Collecting bits and pieces of information (which is surprisingly difficult, since the official documentation is quite bad), I've determined...
There are generally two reasons this may happen, both related to fragmentation of free space (ie, free space existing in small pieces such that a large object cannot be allocated). First, the garbage collector might not do compaction, which is to say it does not defragment the memory. Even a collector that does compaction may not do it perfectly well. Second, the garbage collector typically splits the memory area into regions that it reserves for different kinds of objects, and it may not think to take free memory from the region that has it to give to the region that needs it.
The CMS garbage collector does not do compaction, while the others (the serial, parallel, parallelold, and G1) do. The default collector in Java 8 is ParallelOld.
All garbage collectors split memory into regions, and, AFAIK, all of them are too lazy to try very hard to prevent an OOM error. The command line option
-XX:+PrintGCDetails is very helpful for some of the collectors in showing the sizes of the regions and how much free space they have.
It is possible to experiment with different garbage collectors and tuning options. Regarding my question, the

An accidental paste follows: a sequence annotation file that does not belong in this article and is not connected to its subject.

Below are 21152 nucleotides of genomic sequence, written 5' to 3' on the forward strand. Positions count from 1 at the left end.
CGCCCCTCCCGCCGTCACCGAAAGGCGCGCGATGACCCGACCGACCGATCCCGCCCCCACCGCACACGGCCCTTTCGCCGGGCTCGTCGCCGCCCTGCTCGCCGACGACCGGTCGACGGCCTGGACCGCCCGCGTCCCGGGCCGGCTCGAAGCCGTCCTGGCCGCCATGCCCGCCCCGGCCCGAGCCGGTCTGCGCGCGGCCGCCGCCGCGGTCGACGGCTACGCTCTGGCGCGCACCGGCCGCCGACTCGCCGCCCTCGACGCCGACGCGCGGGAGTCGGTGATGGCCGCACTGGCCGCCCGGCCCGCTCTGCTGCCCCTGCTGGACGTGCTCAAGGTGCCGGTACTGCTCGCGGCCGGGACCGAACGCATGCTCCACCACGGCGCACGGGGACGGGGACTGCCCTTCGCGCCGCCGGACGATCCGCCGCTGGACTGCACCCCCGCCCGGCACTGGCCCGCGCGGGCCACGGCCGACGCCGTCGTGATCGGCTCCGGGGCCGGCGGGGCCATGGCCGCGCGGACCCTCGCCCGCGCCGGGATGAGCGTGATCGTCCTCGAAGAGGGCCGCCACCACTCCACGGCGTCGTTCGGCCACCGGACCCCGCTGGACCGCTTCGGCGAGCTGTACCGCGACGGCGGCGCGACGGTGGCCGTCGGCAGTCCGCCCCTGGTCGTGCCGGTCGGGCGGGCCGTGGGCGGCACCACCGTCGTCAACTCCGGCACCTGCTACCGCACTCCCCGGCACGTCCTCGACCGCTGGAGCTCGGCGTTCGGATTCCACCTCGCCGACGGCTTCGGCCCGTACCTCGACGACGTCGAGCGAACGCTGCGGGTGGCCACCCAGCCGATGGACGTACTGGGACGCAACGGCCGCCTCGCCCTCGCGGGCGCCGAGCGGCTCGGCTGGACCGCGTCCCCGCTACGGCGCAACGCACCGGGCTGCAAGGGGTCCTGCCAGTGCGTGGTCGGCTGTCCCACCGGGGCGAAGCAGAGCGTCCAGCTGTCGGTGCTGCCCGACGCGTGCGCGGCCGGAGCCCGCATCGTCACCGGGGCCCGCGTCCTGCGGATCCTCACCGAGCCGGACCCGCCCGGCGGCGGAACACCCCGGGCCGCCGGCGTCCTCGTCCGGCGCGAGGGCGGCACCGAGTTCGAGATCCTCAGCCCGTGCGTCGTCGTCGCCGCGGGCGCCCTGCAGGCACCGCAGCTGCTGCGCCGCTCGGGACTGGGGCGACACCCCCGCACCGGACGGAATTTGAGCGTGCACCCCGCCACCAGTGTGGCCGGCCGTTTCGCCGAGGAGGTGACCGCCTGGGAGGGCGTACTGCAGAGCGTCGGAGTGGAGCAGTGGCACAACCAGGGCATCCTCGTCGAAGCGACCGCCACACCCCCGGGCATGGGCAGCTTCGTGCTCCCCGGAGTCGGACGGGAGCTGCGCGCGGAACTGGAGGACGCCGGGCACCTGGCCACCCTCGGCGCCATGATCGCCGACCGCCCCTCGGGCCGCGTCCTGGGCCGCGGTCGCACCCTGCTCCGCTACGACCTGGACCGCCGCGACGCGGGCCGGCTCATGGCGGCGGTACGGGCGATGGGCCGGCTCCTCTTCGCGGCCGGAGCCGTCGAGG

G1 collector (enabled with the JVM flag
-XX:+UseG1GC) solved the issue I was having. However, this was basically down to chance (in other situations, it OOMs more quickly). Some of the collectors (the serial, cms, and G1) have extensive tuning options for selecting the sizes of the various regions, to enable you to waste time in futilely trying to solve the problem.
Ultimately, the real solutions are rather unpleasant. First, is to install more RAM. Second, is to use smaller arrays. Third, is to use
ByteBuffer.allocateDirect. Direct byte buffers (and their int/float/double wrappers) are array-like objects with array-like performance that are allocated on the OS's native heap. The OS heap uses the CPU's virtual memory hardware and is free from fragmentation issues and can even effectively use the disk's swap space (allowing you to allocate more memory than available RAM). A big drawback, however, is that the JVM doesn't really know when direct buffers should be deallocated, making this option more desirable for long-lived objects. The final, possibly best, and certainly most unpleasant option is to allocate and deallocate memory natively using JNI calls, and use it in Java by wrapping it in a